APPEAL from the Circuit Court of Cook County; the Hon. RAYMOND
C. SODINI, Judge, presiding.
MR. JUSTICE MCGLOON DELIVERED THE OPINION OF THE COURT:
Respondent, Eduardo Claudio, was charged with violating his probation in that he failed to attend a drug abuse program and unlawfully possessed heroin. He entered an admission through counsel and, after a dispositional hearing, was committed to the Department of Corrections by the circuit court of Cook County. The sole issue on appeal is whether respondent was denied due process when his probation was revoked without a showing that his admission was voluntary.
The record on appeal discloses the following pertinent facts. On May 8, 1974, Eduardo Claudio, a juvenile, was adjudged delinquent and an adjudication of wardship was made. On June 26, the court granted probation. On July 29, a month later, Claudio was charged with violating his probation. During the probation revocation hearing, his counsel stated:
"We would like to withdraw the denial previously entered and enter an admission on behalf of the respondent to this allegation. I have admonished the respondent that if an admission is entered it would be in violation of his probation, that in all likelihood he would be committed to the Department of Corrections. In addition I have explained to him that he has a right to deny the accusation and persist in his denial and have the matter tried before your Honor. He has a right to be represented by counsel. He is presumed innocent until proven guilty by a preponderance of the evidence. Also, that he also has the right to call witnesses in his own behalf and we may cross-examine witnesses and he may appeal from any final decision of this court."
"The respondent having been advised of his constitutional rights and having entered an admission, the admission will be accepted and entered of record. That admission will result in a finding of violation of probation."
During the entire proceeding, Claudio remained silent.
On appeal, respondent argues that there is no indication in the record either that he understood what he was charged with or what facts supported the charge. The court did not determine whether the respondent understood the nature of the charge or if there was a factual basis for the admission. Respondent contends that in order for an admission to be voluntary, it must be understandingly made. Since the record does not show that the admission was knowingly and voluntarily made, respondent claims that he was denied due process of law, and prays that the revocation of his probation be reversed.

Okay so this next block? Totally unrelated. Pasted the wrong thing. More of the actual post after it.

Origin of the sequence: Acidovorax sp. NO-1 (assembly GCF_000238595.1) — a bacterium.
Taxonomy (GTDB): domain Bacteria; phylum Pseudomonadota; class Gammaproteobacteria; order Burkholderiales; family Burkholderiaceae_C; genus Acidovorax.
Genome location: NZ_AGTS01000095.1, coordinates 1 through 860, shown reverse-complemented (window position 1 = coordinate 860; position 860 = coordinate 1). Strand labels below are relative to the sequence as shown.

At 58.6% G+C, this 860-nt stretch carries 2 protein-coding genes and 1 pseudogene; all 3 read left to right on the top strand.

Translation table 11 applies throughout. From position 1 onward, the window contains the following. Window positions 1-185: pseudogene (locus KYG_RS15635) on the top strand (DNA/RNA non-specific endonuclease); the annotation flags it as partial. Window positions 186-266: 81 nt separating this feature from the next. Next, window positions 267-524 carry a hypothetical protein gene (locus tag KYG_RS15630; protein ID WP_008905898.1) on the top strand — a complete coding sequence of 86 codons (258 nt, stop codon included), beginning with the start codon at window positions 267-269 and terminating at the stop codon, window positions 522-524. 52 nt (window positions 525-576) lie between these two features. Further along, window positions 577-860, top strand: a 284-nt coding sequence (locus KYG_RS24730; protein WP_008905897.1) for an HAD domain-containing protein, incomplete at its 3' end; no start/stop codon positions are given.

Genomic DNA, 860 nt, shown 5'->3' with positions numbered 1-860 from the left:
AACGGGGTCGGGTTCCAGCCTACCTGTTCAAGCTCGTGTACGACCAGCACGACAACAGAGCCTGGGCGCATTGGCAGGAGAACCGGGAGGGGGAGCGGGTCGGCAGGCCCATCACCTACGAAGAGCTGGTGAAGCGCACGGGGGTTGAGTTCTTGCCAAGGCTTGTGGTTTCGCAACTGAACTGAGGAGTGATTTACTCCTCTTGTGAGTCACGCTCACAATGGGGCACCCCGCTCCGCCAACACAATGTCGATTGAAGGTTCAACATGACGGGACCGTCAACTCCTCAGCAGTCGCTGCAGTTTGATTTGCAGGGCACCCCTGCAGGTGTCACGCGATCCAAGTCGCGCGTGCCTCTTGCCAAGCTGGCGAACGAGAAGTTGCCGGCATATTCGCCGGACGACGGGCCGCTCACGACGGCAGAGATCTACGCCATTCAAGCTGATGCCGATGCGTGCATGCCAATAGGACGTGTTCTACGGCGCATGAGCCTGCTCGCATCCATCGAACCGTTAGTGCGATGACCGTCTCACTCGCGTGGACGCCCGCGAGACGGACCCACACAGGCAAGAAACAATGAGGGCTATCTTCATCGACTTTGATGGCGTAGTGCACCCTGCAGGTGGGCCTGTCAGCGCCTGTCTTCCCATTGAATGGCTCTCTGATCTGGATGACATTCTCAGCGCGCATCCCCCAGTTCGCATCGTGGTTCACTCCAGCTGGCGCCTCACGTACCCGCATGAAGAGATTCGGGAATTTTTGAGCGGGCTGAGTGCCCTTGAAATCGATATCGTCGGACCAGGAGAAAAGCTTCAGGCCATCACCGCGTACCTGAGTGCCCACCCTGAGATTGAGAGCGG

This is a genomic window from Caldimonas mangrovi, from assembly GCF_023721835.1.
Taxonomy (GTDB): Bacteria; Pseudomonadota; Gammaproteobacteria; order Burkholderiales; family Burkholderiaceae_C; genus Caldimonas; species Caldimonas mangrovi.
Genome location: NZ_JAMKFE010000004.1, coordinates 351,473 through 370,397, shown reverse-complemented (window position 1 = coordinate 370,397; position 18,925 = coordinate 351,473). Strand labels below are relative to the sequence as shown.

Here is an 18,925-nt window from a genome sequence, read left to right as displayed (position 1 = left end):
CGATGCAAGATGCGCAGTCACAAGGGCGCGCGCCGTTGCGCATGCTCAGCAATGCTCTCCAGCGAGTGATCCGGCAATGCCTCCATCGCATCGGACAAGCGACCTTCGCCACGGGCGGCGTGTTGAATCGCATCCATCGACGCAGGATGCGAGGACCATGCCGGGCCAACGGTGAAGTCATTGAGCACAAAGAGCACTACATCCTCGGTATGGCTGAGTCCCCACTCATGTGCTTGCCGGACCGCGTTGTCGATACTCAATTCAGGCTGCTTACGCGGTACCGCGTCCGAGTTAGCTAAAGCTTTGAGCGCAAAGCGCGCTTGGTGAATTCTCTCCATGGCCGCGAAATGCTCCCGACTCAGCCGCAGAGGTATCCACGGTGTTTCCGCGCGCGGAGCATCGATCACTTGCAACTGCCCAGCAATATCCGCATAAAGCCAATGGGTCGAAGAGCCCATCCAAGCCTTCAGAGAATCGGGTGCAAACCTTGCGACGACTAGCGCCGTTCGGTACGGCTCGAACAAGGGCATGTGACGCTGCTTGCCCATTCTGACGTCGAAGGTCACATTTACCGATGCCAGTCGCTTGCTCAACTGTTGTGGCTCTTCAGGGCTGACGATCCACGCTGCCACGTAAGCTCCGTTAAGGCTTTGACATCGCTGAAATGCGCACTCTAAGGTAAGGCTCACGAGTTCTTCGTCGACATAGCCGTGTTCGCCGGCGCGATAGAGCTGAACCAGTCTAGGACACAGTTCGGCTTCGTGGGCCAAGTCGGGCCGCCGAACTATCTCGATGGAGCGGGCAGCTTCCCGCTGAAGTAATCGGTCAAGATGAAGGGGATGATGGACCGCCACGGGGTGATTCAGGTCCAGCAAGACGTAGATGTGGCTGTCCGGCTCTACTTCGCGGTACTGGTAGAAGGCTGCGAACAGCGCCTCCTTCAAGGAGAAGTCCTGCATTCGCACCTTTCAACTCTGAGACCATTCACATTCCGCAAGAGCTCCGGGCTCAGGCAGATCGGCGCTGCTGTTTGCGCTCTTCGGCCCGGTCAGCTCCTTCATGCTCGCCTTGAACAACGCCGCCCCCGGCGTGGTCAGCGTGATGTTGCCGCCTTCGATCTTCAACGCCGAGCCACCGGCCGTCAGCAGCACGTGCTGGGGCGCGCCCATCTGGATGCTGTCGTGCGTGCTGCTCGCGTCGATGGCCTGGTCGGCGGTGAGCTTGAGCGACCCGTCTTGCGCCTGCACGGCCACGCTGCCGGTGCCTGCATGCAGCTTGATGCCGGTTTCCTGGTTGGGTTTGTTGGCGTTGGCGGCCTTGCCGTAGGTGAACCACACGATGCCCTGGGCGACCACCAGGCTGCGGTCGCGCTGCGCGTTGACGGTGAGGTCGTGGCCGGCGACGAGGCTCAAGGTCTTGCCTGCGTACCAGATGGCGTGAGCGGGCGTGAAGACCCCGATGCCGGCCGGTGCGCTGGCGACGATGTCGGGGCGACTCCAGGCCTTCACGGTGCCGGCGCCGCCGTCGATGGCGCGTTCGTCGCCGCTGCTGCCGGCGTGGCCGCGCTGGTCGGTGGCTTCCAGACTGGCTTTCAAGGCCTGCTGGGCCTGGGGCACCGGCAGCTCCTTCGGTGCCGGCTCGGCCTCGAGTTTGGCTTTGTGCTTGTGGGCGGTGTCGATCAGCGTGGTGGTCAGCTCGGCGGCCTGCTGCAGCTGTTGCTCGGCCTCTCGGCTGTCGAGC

In criminal proceedings, due process is not denied where a defendant admits to a violation of probation through his attorney. (People v. Beard (1974), 59 Ill.2d 220.) In the absence of prejudice to a defendant, such a procedure has been held to conform with the requirements of due process. (People v. Johnson (1975), 25 Ill. App.3d 503.) We believe that the same rule should be applied to the revocation of probation under the Juvenile Court Act. Ill. Rev. Stat. 1973, ch. 37, par. 705-3.
In the instant case, it may have been preferable for the trial court to have questioned the minor to establish the knowing and voluntary waiver of rights and to disclose the factual basis for the alleged probation violations. The failure to do so, however, was not fatal to the propriety of the proceedings. Respondent does not claim that he was prejudiced by his counsel's admission or that justice was denied. Accordingly, we find respondent's contention to be without merit. Due process was not denied.
For the above-mentioned reasons, the order of the circuit court of Cook County finding respondent to be in violation of his probation and committing respondent to the Department of Corrections is affirmed.
MEJDA, P.J., and DEMPSEY, ...